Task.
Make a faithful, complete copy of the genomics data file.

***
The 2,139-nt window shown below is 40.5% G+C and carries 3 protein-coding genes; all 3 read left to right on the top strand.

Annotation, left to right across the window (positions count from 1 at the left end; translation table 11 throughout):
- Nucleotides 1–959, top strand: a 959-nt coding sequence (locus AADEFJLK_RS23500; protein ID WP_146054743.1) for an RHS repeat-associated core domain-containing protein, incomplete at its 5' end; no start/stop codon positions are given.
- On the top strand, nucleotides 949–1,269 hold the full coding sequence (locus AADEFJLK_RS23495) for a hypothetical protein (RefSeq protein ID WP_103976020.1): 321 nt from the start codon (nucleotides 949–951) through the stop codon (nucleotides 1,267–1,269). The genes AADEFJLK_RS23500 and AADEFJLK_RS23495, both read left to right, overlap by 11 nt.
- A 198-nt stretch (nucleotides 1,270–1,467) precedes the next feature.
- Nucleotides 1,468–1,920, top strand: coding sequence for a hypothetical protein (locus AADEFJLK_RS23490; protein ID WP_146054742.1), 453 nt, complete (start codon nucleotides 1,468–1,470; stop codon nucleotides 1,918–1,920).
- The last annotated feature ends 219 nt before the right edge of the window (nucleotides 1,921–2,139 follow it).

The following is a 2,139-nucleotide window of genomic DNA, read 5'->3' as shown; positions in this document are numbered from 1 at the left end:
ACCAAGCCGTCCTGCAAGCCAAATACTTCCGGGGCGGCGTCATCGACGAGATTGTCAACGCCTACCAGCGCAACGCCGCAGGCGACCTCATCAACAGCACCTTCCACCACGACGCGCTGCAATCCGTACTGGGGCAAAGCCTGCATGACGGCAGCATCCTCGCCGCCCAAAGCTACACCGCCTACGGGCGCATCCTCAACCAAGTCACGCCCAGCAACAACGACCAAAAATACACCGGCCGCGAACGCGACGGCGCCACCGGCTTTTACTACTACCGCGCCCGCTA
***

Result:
The 2,139-nt window shown below is 40.5% G+C and carries 3 protein-coding genes; all 3 read left to right on the top strand.

Annotation, left to right across the window (positions count from 1 at the left end; translation table 11 throughout):
- Nucleotides 1–959, top strand: a 959-nt coding sequence (locus AADEFJLK_RS23500; protein ID WP_146054743.1) for an RHS repeat-associated core domain-containing protein, incomplete at its 5' end; no start/stop codon positions are given.
- On the top strand, nucleotides 949–1,269 hold the full coding sequence (locus AADEFJLK_RS23495) for a hypothetical protein (RefSeq protein ID WP_103976020.1): 321 nt from the start codon (nucleotides 949–951) through the stop codon (nucleotides 1,267–1,269). The genes AADEFJLK_RS23500 and AADEFJLK_RS23495, both read left to right, overlap by 11 nt.
- A 198-nt stretch (nucleotides 1,270–1,467) precedes the next feature.
- Nucleotides 1,468–1,920, top strand: coding sequence for a hypothetical protein (locus AADEFJLK_RS23490; protein ID WP_146054742.1), 453 nt, complete (start codon nucleotides 1,468–1,470; stop codon nucleotides 1,918–1,920).
- The last annotated feature ends 219 nt before the right edge of the window (nucleotides 1,921–2,139 follow it).

The following is a 2,139-nucleotide window of genomic DNA, read 5'->3' as shown; positions in this document are numbered from 1 at the left end:
ACCAAGCCGTCCTGCAAGCCAAATACTTCCGGGGCGGCGTCATCGACGAGATTGTCAACGCCTACCAGCGCAACGCCGCAGGCGACCTCATCAACAGCACCTTCCACCACGACGCGCTGCAATCCGTACTGGGGCAAAGCCTGCATGACGGCAGCATCCTCGCCGCCCAAAGCTACACCGCCTACGGGCGCATCCTCAACCAAGTCACGCCCAGCAACAACGACCAAAAATACACCGGCCGCGAACGCGACGGCGCCACCGGCTTTTACTACTACCGCGCCCGCTA